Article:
Anita Crane is an independent writer who enjoys contributing to WND. She has a B.A. in Catholic Theology from Christendom College. In November 2012, she was honored when the first interview she ever conducted was re-published in “A Spiritual Autobiography” by Venerable Father John A. Hardon, S.J., who is up for canonization and prefaced the interview by saying, “Anita Crane drew statements from me that I have never made before.”More ↓Less ↑
Christians who balked at Barack Obama’s requirements that they pay for abortion pills through their health insurance plans say his concession to accommodate their faith and beliefs just doesn’t do enough.
“The Obama administration’s rule change doesn’t change anything. Employees will still pay for this coverage,” said Senior Counsel Doug Napier of the Alliance Defense Fund.
He was referencing Obama’s statement today that he wants to have insurance companies reach out directly to employees for contraception, sterilization, and abortifacient drugs when the employer has religious objections to those procedures.
“Through this sleight of hand, the administration is forcing indirectly what it can’t do directly. It is still forcing people of faith to subsidize practices and treatments that violate their values, their morals, and their religious beliefs. What’s next? Will the administration force Jewish schools to serve pork because it’s ‘good’ for Jewish students? When you take religious liberty from a few, you take religious liberty from all,” he said.
Both organizations today said Obama’s “compromise” falls far short.
That’s even though Obama said his administration will publish final rules in the Federal Register that exempts churches, other houses of worship, and similar organizations from covering contraception on the basis of their religious objections; and establishes a one year transition period for religious organizations while this policy is being implemented.
Obama also said he will propose and finalize a new regulation during the transition year to address the religious objections of the non-exempted religious organizations. The new regulation will require insurance companies to cover contraception if the non-exempted religious organization chooses not to.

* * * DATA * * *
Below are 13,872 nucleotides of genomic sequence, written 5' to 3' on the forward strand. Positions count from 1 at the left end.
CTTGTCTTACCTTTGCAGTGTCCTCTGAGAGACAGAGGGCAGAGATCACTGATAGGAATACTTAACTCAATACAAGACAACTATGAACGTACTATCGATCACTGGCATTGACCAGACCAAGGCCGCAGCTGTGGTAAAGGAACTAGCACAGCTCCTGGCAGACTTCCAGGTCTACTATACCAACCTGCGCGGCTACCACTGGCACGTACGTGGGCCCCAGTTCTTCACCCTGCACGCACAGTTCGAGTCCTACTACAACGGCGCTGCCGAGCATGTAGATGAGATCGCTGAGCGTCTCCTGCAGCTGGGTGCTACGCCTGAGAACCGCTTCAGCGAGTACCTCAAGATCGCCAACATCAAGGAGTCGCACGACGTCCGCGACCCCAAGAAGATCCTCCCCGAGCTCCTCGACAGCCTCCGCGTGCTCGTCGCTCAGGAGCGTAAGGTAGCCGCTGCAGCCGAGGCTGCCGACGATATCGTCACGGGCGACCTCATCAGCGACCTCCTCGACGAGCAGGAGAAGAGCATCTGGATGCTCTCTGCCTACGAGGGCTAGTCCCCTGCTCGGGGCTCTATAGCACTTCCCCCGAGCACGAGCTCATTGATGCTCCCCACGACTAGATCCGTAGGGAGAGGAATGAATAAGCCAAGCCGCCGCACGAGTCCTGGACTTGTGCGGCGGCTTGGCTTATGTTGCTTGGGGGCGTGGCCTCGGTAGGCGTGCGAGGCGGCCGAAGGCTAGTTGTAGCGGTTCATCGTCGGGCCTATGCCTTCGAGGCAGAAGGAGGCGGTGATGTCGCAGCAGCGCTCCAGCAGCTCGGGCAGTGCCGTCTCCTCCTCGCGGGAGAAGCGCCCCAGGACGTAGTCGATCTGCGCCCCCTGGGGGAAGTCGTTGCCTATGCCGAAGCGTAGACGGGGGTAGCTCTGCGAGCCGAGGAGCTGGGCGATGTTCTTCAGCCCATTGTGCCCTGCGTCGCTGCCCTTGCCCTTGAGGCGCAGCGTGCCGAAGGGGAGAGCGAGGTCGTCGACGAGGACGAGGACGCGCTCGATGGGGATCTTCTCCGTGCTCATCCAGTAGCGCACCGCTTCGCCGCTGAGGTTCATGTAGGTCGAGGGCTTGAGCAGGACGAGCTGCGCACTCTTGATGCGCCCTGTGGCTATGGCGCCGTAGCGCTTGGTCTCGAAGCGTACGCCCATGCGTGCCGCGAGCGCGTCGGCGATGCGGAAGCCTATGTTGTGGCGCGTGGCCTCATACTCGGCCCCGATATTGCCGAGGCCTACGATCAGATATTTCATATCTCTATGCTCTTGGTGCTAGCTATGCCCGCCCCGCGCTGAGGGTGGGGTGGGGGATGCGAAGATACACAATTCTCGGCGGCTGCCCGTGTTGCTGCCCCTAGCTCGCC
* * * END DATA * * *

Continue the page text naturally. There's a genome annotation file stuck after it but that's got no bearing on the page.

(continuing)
Under the policy religious organizations will not have to provide contraceptive coverage or refer their employees to organizations that provide contraception, religious organizations will not be required to subsidize the cost of contraception, contraception coverage will be offered to women by their employers’ insurance companies directly, with no role for religious employers who oppose contraception, and insurance companies will be required to provide contraception coverage to these women free of charge.
Michael Warsaw, president and CEO of EWTN, said, “I am certainly pleased to see that EWTN’s decision to file suit against the recent contraception mandate of the Department of Health and Human Services may have played some role in forcing the administration to revisit the application of these rules on religious institutions. However, we remain quite skeptical that the changes announced by President Obama will in fact address the concerns raised by EWTN.”
And Father Frank Pavone, national director of Priests for Life, didn’t hear any compromises.
“A resolution to this issue cannot only cover ‘religious’ employers. Religious freedom, which includes freedom of conscience, does not belong only to religious entities but to every American. There are many non-religious reasons to object to the [Obama] administration’s policy,” he said.
Warsaw continued, “According to a White House statement, some religious institutions may no longer be required to directly provide insurance coverage for contraception, sterilization and abortion-inducing drugs: However, this accommodation may not actually apply to EWTN or actually give any relief to the network and other similar organizations. Like EWTN, many religious institutions self-insure their healthcare plans, meaning that we will still be forced to pay for these services in violation of our religious beliefs. Today’s announcement certainly does not give any hope to countless individual business owners and people of faith who share the concern about being required to provide for these services which they personally find immoral.